In 1945 (as Neil correctly pointed out last night in a Comment) many of the British and Allied forces were busy fighting the Germans on the Continent. Two hundred years before that, as I wrote in my previous post, part of the English army was busy in Flanders fighting the French whilst the rest were being beaten by the Jacobites at Prestonpans. Almost (but not quite) two hundred years before that, in 1547, some of them were at it again, at the Battle of Pinkie. This time, the English inflicted a major defeat on the Scots.
The battle sites of Prestonpans and Pinkie are not far away from each other. In fact, in my living room I have a map showing how the forces were lined up against each other at both battles.
So enjoyable was yesterday’s bike ride to Prestonpans, that I cycled over some of the same route today, but this time concentrated on sites associated with the Pinkie battle. The weather wasn’t so nice, but it was a good run. I started with a steak pie for breakfast at the Breadline Bakery.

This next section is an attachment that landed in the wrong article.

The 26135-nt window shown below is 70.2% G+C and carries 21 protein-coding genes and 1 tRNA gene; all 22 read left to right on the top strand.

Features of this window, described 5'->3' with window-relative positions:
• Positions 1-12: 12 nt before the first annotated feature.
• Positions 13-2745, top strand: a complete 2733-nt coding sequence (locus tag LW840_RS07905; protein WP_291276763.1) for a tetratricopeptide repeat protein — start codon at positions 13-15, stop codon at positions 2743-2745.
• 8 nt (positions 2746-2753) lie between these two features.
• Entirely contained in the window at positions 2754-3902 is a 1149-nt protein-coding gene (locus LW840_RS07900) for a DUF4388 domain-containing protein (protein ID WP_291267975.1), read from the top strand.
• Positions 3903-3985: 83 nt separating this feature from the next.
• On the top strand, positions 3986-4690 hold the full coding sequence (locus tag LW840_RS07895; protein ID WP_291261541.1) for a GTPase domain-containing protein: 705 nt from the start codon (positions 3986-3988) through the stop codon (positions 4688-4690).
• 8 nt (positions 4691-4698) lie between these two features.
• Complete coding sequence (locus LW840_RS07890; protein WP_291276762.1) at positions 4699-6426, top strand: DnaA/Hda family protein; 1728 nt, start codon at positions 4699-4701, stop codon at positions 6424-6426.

The Pinkie Cleugh Battlefield Group have written an excellent guide to a walk of the battle sites.
I wanted to see Somerset’s Mound, also known as Oliver’s Mount, at Inveresk Church. It was a defensive position, used during the battle. The area around the church is ancient. It was used by the Votadini, and the Romans had a fort there.
They’re building a lot of new houses between Wallyford and Pinkie village. Soon, the two will be joined up. In the summer of 1958 I used to help Wullie the milkman deliver milk round Pinkie village. He had a horse and cart, and I’d run up the stairs in the closes and collect the empties and plastic Co-op money. Sometimes, he gave me a wee bottle of orange juice for helping him. A couple of times he gave me a thruppenny bit. Once, he pulled out a hair from the horse’s tail, and gave it to me.